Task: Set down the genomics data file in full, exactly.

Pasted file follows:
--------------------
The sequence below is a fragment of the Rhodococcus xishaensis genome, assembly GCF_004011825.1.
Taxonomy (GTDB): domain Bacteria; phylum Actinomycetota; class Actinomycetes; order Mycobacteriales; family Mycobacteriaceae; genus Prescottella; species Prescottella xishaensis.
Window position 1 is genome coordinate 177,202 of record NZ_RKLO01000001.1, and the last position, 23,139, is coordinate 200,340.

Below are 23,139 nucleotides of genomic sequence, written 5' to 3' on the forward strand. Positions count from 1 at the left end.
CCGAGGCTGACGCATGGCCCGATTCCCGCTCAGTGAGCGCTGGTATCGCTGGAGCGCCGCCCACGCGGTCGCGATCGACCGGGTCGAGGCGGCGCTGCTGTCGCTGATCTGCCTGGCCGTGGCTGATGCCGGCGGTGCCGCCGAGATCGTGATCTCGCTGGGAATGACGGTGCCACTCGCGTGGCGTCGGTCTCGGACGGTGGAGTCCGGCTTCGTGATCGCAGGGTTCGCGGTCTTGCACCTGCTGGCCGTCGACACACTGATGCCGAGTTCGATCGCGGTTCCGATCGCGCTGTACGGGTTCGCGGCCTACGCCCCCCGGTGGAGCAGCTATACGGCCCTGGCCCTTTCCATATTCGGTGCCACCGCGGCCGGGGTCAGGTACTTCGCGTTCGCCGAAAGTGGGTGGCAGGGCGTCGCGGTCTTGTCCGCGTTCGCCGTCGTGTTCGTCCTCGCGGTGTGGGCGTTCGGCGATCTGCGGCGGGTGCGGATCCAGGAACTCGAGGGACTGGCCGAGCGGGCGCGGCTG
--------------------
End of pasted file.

The sequence below is a fragment of the Rhodococcus xishaensis genome, assembly GCF_004011825.1.
Taxonomy (GTDB): domain Bacteria; phylum Actinomycetota; class Actinomycetes; order Mycobacteriales; family Mycobacteriaceae; genus Prescottella; species Prescottella xishaensis.
Window position 1 is genome coordinate 177,202 of record NZ_RKLO01000001.1, and the last position, 23,139, is coordinate 200,340.

Below are 23,139 nucleotides of genomic sequence, written 5' to 3' on the forward strand. Positions count from 1 at the left end.
CCGAGGCTGACGCATGGCCCGATTCCCGCTCAGTGAGCGCTGGTATCGCTGGAGCGCCGCCCACGCGGTCGCGATCGACCGGGTCGAGGCGGCGCTGCTGTCGCTGATCTGCCTGGCCGTGGCTGATGCCGGCGGTGCCGCCGAGATCGTGATCTCGCTGGGAATGACGGTGCCACTCGCGTGGCGTCGGTCTCGGACGGTGGAGTCCGGCTTCGTGATCGCAGGGTTCGCGGTCTTGCACCTGCTGGCCGTCGACACACTGATGCCGAGTTCGATCGCGGTTCCGATCGCGCTGTACGGGTTCGCGGCCTACGCCCCCCGGTGGAGCAGCTATACGGCCCTGGCCCTTTCCATATTCGGTGCCACCGCGGCCGGGGTCAGGTACTTCGCGTTCGCCGAAAGTGGGTGGCAGGGCGTCGCGGTCTTGTCCGCGTTCGCCGTCGTGTTCGTCCTCGCGGTGTGGGCGTTCGGCGATCTGCGGCGGGTGCGGATCCAGGAACTCGAGGGACTGGCCGAGCGGGCGCGGCTG